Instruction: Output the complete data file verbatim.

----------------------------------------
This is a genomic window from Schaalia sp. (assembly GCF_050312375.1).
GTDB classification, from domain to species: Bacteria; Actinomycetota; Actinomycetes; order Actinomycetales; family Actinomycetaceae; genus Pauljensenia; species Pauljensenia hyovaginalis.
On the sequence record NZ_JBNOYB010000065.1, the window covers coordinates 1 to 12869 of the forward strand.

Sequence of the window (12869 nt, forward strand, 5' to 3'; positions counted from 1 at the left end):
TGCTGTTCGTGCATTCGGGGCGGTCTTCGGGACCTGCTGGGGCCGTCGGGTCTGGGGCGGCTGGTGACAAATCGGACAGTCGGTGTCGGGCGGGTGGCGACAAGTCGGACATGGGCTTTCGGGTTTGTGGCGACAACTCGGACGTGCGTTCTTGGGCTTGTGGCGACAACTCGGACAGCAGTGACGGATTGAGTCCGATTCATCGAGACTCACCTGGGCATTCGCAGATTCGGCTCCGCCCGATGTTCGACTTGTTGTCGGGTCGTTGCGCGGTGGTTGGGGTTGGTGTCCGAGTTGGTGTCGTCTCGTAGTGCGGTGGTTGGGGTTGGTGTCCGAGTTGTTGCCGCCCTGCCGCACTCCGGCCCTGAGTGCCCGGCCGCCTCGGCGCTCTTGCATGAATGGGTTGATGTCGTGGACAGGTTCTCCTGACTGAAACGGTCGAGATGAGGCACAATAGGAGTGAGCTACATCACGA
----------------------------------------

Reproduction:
This is a genomic window from Schaalia sp. (assembly GCF_050312375.1).
GTDB classification, from domain to species: Bacteria; Actinomycetota; Actinomycetes; order Actinomycetales; family Actinomycetaceae; genus Pauljensenia; species Pauljensenia hyovaginalis.
On the sequence record NZ_JBNOYB010000065.1, the window covers coordinates 1 to 12869 of the forward strand.

Sequence of the window (12869 nt, forward strand, 5' to 3'; positions counted from 1 at the left end):
TGCTGTTCGTGCATTCGGGGCGGTCTTCGGGACCTGCTGGGGCCGTCGGGTCTGGGGCGGCTGGTGACAAATCGGACAGTCGGTGTCGGGCGGGTGGCGACAAGTCGGACATGGGCTTTCGGGTTTGTGGCGACAACTCGGACGTGCGTTCTTGGGCTTGTGGCGACAACTCGGACAGCAGTGACGGATTGAGTCCGATTCATCGAGACTCACCTGGGCATTCGCAGATTCGGCTCCGCCCGATGTTCGACTTGTTGTCGGGTCGTTGCGCGGTGGTTGGGGTTGGTGTCCGAGTTGGTGTCGTCTCGTAGTGCGGTGGTTGGGGTTGGTGTCCGAGTTGTTGCCGCCCTGCCGCACTCCGGCCCTGAGTGCCCGGCCGCCTCGGCGCTCTTGCATGAATGGGTTGATGTCGTGGACAGGTTCTCCTGACTGAAACGGTCGAGATGAGGCACAATAGGAGTGAGCTACATCACGA